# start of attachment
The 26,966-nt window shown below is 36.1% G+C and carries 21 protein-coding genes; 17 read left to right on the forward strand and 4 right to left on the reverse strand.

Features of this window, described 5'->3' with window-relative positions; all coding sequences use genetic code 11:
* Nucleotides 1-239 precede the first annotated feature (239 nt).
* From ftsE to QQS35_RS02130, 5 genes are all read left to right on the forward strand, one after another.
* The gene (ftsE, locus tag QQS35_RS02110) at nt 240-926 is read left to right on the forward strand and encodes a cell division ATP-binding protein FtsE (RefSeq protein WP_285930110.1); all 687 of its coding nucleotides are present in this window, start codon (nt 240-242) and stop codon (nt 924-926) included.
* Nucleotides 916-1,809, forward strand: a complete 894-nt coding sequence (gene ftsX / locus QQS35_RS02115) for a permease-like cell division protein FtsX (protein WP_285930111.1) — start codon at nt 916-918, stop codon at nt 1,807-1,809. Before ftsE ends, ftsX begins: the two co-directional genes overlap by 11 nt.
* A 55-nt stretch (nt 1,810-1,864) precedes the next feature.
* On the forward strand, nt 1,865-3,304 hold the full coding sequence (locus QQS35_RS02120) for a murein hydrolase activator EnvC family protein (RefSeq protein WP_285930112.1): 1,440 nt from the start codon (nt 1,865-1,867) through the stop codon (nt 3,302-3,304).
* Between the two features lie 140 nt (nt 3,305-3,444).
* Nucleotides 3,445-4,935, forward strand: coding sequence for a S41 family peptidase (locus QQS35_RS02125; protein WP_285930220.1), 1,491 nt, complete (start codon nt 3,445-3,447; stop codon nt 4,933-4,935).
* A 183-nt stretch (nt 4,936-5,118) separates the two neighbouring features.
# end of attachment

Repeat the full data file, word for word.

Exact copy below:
The 26,966-nt window shown below is 36.1% G+C and carries 21 protein-coding genes; 17 read left to right on the forward strand and 4 right to left on the reverse strand.

Features of this window, described 5'->3' with window-relative positions; all coding sequences use genetic code 11:
* Nucleotides 1-239 precede the first annotated feature (239 nt).
* From ftsE to QQS35_RS02130, 5 genes are all read left to right on the forward strand, one after another.
* The gene (ftsE, locus tag QQS35_RS02110) at nt 240-926 is read left to right on the forward strand and encodes a cell division ATP-binding protein FtsE (RefSeq protein WP_285930110.1); all 687 of its coding nucleotides are present in this window, start codon (nt 240-242) and stop codon (nt 924-926) included.
* Nucleotides 916-1,809, forward strand: a complete 894-nt coding sequence (gene ftsX / locus QQS35_RS02115) for a permease-like cell division protein FtsX (protein WP_285930111.1) — start codon at nt 916-918, stop codon at nt 1,807-1,809. Before ftsE ends, ftsX begins: the two co-directional genes overlap by 11 nt.
* A 55-nt stretch (nt 1,810-1,864) precedes the next feature.
* On the forward strand, nt 1,865-3,304 hold the full coding sequence (locus QQS35_RS02120) for a murein hydrolase activator EnvC family protein (RefSeq protein WP_285930112.1): 1,440 nt from the start codon (nt 1,865-1,867) through the stop codon (nt 3,302-3,304).
* Between the two features lie 140 nt (nt 3,305-3,444).
* Nucleotides 3,445-4,935, forward strand: coding sequence for a S41 family peptidase (locus QQS35_RS02125; protein WP_285930220.1), 1,491 nt, complete (start codon nt 3,445-3,447; stop codon nt 4,933-4,935).
* A 183-nt stretch (nt 4,936-5,118) separates the two neighbouring features.